A new suit just filed in SF County Superior Court has 550 women claiming they were “kidnapped, sexually assaulted, sexually battered, raped, falsely imprisoned, stalked, harassed, or otherwise attacked” by their Uber drivers, and the law firm claims another 150 more women may join the suit.
Back around 2016 and 2017, stories of Uber driver sexual assaults seemed to surface practically every day. Uber and its rideshare competitor Lyft hoped to get ahead of this drip-drip of allegations by releasing their own internal numbers on driver sexual assaults. That may have been more of a PR move than cultural course correction, though, as CNBC reports that on Wednesday, more than 500 women sued Uber with sexual assault claims in a massive civil case filed in San Francisco Superior Court.
TechCrunch reports that 550 women are plaintiffs in the new civil suit, and that the litigating firm Slater Slater Schulman “is actively investigating 150 more” womens’ allegations that they may bring into the suit. This appears to be entirely separate from the last summer’s case of an SF attorney saying he had 400 Uber rider sexual assault victims in his own pending class-action.
Slater Slater Schulman says in a statement announcing the suit that “women passengers in multiple states were kidnapped, sexually assaulted, sexually battered, raped, falsely imprisoned, stalked, harassed, or otherwise attacked by Uber drivers with whom they had been paired through the Uber application.” They add that “Uber's prioritization of growth over customer safety – and the resulting horror experienced by many of its passengers – is well-documented.”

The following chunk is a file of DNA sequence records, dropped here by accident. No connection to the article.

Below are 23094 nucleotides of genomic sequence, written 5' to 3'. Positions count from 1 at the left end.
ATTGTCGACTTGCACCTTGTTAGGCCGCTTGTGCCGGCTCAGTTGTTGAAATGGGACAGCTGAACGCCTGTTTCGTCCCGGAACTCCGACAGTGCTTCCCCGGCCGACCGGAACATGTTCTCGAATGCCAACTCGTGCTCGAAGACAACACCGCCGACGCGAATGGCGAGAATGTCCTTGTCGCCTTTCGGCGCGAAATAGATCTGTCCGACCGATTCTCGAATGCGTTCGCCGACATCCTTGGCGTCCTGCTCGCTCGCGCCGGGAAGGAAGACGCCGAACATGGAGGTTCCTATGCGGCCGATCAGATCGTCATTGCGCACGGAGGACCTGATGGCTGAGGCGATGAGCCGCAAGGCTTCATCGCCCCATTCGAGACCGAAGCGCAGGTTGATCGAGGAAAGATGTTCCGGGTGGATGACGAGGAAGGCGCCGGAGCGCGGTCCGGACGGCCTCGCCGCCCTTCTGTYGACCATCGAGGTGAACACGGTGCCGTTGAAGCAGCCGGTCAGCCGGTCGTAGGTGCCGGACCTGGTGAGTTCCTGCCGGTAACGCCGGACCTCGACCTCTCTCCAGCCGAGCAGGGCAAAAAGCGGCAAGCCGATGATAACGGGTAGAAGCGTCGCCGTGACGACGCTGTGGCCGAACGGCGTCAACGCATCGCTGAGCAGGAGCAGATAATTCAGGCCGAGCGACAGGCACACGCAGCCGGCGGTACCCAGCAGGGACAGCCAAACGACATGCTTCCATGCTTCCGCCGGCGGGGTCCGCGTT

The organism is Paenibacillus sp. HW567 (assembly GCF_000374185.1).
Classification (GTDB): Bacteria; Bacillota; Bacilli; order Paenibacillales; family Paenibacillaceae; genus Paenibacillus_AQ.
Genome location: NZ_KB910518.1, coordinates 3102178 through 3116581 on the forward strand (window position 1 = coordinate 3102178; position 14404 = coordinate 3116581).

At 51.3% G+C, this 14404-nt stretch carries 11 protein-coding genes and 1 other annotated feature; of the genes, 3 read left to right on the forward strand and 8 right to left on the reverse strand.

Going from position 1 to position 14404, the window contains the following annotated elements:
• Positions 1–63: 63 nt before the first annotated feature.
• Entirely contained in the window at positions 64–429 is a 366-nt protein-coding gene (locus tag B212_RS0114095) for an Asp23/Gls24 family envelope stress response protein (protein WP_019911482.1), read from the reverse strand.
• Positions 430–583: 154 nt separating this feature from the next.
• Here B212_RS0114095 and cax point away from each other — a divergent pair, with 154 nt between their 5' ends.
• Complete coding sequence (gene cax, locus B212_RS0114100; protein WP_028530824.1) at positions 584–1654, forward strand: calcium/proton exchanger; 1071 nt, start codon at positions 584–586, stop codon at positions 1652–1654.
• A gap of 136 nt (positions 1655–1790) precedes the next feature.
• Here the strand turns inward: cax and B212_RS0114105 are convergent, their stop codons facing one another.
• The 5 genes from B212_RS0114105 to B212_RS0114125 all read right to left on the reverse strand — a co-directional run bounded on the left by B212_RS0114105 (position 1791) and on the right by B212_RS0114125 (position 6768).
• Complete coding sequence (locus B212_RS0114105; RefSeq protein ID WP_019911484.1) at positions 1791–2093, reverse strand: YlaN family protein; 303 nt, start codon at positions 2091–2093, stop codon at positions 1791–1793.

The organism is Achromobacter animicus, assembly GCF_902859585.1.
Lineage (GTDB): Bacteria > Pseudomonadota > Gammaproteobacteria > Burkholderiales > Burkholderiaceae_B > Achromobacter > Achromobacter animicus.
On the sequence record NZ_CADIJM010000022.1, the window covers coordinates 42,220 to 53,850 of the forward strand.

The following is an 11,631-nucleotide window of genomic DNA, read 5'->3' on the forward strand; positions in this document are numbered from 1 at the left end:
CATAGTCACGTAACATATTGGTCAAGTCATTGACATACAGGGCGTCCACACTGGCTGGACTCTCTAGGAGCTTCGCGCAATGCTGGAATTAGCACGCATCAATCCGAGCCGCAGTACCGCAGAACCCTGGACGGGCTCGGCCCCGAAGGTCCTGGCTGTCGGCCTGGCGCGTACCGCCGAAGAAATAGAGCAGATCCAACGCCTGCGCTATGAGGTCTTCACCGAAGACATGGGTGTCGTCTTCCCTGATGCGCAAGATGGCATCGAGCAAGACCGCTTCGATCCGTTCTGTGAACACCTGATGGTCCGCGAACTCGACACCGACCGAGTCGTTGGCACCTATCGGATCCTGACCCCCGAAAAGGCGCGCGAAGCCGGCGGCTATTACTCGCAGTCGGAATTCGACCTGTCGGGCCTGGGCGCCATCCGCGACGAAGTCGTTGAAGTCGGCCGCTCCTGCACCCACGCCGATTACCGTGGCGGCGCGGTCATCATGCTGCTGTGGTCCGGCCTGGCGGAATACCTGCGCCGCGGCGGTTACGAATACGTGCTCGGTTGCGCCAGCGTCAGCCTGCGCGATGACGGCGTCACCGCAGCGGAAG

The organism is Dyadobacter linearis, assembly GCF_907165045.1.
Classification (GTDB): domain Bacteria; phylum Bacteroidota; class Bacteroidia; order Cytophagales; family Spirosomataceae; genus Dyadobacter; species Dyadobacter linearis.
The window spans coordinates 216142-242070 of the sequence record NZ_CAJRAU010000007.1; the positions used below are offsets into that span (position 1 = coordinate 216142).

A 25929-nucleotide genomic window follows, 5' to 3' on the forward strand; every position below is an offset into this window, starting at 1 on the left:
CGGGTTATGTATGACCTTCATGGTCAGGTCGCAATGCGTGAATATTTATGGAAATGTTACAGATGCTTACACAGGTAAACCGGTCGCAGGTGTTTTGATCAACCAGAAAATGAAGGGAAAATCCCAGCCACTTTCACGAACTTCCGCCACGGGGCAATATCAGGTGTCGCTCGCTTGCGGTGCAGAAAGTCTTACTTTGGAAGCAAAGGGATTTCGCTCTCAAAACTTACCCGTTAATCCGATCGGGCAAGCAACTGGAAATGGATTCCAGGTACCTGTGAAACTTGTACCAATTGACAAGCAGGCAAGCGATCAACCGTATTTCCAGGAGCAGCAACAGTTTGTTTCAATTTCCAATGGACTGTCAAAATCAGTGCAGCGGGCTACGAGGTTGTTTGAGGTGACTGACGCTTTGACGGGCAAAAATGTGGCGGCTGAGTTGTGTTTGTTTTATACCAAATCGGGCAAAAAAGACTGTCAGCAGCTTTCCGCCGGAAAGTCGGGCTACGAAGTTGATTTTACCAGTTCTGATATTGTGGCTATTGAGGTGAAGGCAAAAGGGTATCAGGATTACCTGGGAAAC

Just last month, Uber released its own latest internal driver sexual assault allegations data and claims that “the rate of sexual assault reported on the Uber app decreased by 38%.” Though that data covers 2019 and 2020, partially pandemic times, and Uber’s business has been largely terrible through much of the pandemic outside of Uber Eats. So that could just be a reflection of fewer drivers.
But Uber did give TechCrunch a statement acknowledging the suit. “Sexual assault is a horrific crime and we take every single report seriously,” the Uber statement to TechCrunch said. “There is nothing more important than safety, which is why Uber has built new safety features, established survivor-centric policies, and been more transparent about serious incidents. While we can’t comment on pending litigation, we will continue to keep safety at the heart of our work.”
According to KGO, Uber continues to say that it has added new safety features such as “the ability for riders to call or text 911 through the Uber app; RideCheck to monitor if a trip has gone off-course or if perhaps a crash has occurred; GPS tracking; and background checks on drivers.”
Image: Dan Gold via Unsplash